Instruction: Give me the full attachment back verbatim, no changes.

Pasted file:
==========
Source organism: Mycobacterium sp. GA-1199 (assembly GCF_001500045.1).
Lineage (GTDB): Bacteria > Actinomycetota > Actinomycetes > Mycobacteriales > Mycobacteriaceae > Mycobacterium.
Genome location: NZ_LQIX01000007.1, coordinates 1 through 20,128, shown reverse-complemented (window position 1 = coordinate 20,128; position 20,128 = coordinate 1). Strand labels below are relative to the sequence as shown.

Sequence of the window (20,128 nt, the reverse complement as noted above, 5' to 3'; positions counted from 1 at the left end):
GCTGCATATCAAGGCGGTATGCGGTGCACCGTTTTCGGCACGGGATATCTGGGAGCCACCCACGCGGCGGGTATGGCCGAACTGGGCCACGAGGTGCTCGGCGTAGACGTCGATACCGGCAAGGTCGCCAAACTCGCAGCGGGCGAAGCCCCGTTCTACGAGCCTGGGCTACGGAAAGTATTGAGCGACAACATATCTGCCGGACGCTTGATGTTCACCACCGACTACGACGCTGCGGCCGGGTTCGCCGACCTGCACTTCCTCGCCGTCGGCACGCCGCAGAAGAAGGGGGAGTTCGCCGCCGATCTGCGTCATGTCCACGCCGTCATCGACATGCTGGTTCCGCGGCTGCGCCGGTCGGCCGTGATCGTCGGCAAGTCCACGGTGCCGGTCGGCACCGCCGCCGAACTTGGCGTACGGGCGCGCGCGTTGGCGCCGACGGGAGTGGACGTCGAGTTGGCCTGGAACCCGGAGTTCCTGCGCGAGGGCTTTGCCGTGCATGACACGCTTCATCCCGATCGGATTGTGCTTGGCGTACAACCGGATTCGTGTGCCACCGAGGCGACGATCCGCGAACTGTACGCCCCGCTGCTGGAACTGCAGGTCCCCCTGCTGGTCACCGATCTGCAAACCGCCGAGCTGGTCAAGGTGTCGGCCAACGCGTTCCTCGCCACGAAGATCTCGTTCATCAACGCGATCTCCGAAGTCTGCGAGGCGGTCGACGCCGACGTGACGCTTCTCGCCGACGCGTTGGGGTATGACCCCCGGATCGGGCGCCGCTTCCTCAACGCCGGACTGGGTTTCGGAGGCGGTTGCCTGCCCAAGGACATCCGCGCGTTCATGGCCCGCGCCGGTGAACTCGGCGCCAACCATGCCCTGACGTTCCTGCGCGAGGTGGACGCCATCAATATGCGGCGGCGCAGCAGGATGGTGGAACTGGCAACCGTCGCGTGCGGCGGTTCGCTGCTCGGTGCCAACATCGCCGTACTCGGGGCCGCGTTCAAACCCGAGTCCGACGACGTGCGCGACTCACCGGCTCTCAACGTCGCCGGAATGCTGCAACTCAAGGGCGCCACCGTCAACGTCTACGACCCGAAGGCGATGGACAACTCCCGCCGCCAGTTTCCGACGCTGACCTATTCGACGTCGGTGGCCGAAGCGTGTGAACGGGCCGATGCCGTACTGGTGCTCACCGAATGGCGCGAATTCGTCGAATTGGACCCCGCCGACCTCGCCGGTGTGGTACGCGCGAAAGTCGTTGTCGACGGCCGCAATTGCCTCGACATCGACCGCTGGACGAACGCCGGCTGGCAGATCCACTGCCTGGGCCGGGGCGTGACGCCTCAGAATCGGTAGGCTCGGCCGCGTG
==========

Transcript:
Source organism: Mycobacterium sp. GA-1199 (assembly GCF_001500045.1).
Lineage (GTDB): Bacteria > Actinomycetota > Actinomycetes > Mycobacteriales > Mycobacteriaceae > Mycobacterium.
Genome location: NZ_LQIX01000007.1, coordinates 1 through 20,128, shown reverse-complemented (window position 1 = coordinate 20,128; position 20,128 = coordinate 1). Strand labels below are relative to the sequence as shown.

Sequence of the window (20,128 nt, the reverse complement as noted above, 5' to 3'; positions counted from 1 at the left end):
GCTGCATATCAAGGCGGTATGCGGTGCACCGTTTTCGGCACGGGATATCTGGGAGCCACCCACGCGGCGGGTATGGCCGAACTGGGCCACGAGGTGCTCGGCGTAGACGTCGATACCGGCAAGGTCGCCAAACTCGCAGCGGGCGAAGCCCCGTTCTACGAGCCTGGGCTACGGAAAGTATTGAGCGACAACATATCTGCCGGACGCTTGATGTTCACCACCGACTACGACGCTGCGGCCGGGTTCGCCGACCTGCACTTCCTCGCCGTCGGCACGCCGCAGAAGAAGGGGGAGTTCGCCGCCGATCTGCGTCATGTCCACGCCGTCATCGACATGCTGGTTCCGCGGCTGCGCCGGTCGGCCGTGATCGTCGGCAAGTCCACGGTGCCGGTCGGCACCGCCGCCGAACTTGGCGTACGGGCGCGCGCGTTGGCGCCGACGGGAGTGGACGTCGAGTTGGCCTGGAACCCGGAGTTCCTGCGCGAGGGCTTTGCCGTGCATGACACGCTTCATCCCGATCGGATTGTGCTTGGCGTACAACCGGATTCGTGTGCCACCGAGGCGACGATCCGCGAACTGTACGCCCCGCTGCTGGAACTGCAGGTCCCCCTGCTGGTCACCGATCTGCAAACCGCCGAGCTGGTCAAGGTGTCGGCCAACGCGTTCCTCGCCACGAAGATCTCGTTCATCAACGCGATCTCCGAAGTCTGCGAGGCGGTCGACGCCGACGTGACGCTTCTCGCCGACGCGTTGGGGTATGACCCCCGGATCGGGCGCCGCTTCCTCAACGCCGGACTGGGTTTCGGAGGCGGTTGCCTGCCCAAGGACATCCGCGCGTTCATGGCCCGCGCCGGTGAACTCGGCGCCAACCATGCCCTGACGTTCCTGCGCGAGGTGGACGCCATCAATATGCGGCGGCGCAGCAGGATGGTGGAACTGGCAACCGTCGCGTGCGGCGGTTCGCTGCTCGGTGCCAACATCGCCGTACTCGGGGCCGCGTTCAAACCCGAGTCCGACGACGTGCGCGACTCACCGGCTCTCAACGTCGCCGGAATGCTGCAACTCAAGGGCGCCACCGTCAACGTCTACGACCCGAAGGCGATGGACAACTCCCGCCGCCAGTTTCCGACGCTGACCTATTCGACGTCGGTGGCCGAAGCGTGTGAACGGGCCGATGCCGTACTGGTGCTCACCGAATGGCGCGAATTCGTCGAATTGGACCCCGCCGACCTCGCCGGTGTGGTACGCGCGAAAGTCGTTGTCGACGGCCGCAATTGCCTCGACATCGACCGCTGGACGAACGCCGGCTGGCAGATCCACTGCCTGGGCCGGGGCGTGACGCCTCAGAATCGGTAGGCTCGGCCGCGTG